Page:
The Vintage Mencken is a grab bag of essays and excerpts from the Bard of Baltimore, assembled by Alistair Cooke. Harsh, cynical, on point, and delightfully crafted prose, this is something you can pick up and dive into anywhere. It has been said that history never repeats itself, but it often rhymes, and reading Mencken’s political essays, one is struck by the truth of this aphorism.
So, I’ve been reading the Sandman Slim series. Right now I’m on book #5, Kill City Blues, and it’s been a lot of fun so far. I think the author does a decent job of giveth and taketh-away from the eponymous Slim, so he never really gets too overpowered. (And he doesn’t even walk away intact from some fights, which is fun, too.) Granted, you know he’s not going to get curb-stomped into oblivion because, c’mon, there are four more books after this one. But the author has built an interesting universe, and that helps me stay interested since I’ve always been one for the sundry details. All of the Heaven/Hell, God/Lucifer stuff is particularly fascinating to me, what with my very tenuous, Sunday school arts and crafts Bible background. Overall, I’ll finish the series unless something heinous happens in the next two or three books. I thank SugarFree again for the recommendation and for helping me realize that reading really can be fun. (It was for a long time when I was young, and then somewhere along the way it felt like anything I read needed to challenge me. Just like every movie doesn’t need to be Citizen Kane, not every book needs to be Crime and Punishment.)
Jesse and SF talked me into hate-reading Urban Enemies which featured a number of throwaway stories written from the perspective of the villain of some of the day’s hottest urban fantasy series. Most of it was mailed in. They can buy me $12 worth of drinks, each. Much more fun urban fantasy is John Conroe’s latest Demon Accords novel, Winterfall. Conroe delights in finding new and destructive ways for his demigod characters to kill people. There’s no pretense to it, just ever cooler ways of killing bad guys. I’ve read the whole series and had fun with all of them. Finally, I re-read The Half-Made World. I don’t know how to summarize this book. Animistic gods that have taken to inhabiting guns and trains respectively have squared off in a world that isn’t quite finished and can change in response to the people who inhabit it. One old man could undo both sides. A chase ensues. It’s set in a weird wold like China Meiville does, but toned down so that it doesn’t take over the whole story.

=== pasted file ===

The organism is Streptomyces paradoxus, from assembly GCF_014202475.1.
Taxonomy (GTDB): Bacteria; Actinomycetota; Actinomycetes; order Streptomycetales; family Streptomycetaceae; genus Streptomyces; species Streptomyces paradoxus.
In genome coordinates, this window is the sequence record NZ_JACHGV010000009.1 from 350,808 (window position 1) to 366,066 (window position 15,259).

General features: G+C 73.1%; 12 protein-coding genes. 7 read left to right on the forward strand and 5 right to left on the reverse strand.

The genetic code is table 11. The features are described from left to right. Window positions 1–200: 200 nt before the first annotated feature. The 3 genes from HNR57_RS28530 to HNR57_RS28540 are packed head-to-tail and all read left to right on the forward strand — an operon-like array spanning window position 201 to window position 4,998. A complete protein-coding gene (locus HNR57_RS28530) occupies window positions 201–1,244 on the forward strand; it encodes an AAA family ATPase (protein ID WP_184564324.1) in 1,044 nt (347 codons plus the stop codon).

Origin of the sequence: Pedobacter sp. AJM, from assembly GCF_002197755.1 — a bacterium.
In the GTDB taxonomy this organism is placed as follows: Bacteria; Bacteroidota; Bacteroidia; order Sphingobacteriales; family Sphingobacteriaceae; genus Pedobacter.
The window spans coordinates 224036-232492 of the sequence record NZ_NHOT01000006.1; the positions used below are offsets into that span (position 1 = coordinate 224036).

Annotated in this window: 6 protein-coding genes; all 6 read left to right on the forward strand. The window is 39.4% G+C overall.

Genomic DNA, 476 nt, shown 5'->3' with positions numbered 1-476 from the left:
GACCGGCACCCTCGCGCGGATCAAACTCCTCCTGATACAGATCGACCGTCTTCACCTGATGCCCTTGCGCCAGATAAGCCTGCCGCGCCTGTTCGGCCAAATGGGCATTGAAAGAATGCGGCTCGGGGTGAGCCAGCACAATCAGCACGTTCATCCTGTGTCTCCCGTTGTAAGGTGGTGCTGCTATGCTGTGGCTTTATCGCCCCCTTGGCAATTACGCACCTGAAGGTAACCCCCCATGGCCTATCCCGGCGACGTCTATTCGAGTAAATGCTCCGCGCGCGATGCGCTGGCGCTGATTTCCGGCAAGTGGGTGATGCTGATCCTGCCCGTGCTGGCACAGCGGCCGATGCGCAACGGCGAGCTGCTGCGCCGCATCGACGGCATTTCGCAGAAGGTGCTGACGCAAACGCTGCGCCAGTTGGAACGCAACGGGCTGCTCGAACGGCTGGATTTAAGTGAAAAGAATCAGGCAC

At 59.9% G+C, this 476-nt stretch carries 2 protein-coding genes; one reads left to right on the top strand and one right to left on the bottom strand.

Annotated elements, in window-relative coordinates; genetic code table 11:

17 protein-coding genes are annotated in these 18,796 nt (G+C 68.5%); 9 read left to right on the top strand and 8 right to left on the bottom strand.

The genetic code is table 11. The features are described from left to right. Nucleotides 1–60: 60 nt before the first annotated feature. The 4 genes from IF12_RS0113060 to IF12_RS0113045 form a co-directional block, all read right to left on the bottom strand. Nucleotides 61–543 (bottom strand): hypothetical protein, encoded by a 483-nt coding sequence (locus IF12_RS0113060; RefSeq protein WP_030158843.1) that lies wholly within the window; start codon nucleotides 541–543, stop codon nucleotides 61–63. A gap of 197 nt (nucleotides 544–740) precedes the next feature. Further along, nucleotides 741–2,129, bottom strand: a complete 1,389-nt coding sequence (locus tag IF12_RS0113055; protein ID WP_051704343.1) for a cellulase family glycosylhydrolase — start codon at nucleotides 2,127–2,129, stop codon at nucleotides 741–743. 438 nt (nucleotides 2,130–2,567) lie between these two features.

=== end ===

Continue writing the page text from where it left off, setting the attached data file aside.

I also read The Midnight Assassin, a non-fiction recounting of Austin’s first serial killer by long-time Texas Monthly feature writer Skip Hollandsworth. I think all of the reviews are correct. It is a good recounting, but frustrating because nobody knows who the killer was. But do stay until the end for a fun speculation on a Jack the Ripper connection.
I’m currently engrossed in Fun With Dick and Jane. If Puff gets run over at the end, I’ll be mightily pissed.
Here’s my lame excuse for not reading: I’ve been gambling away my kids’ college funds in Vegas. But it’s OK, I have a system, and any moment now, the winning will start. I did begin reading this, but after ten minutes, my lips got tired. I figure that after the past few days, I’m due, and that’s really more important than that stupid math shit.
Pimps don’t read; they compose literature reviews. One article accepted with revisions, two other articles being prepared for submission, and one paper submitted for a conference.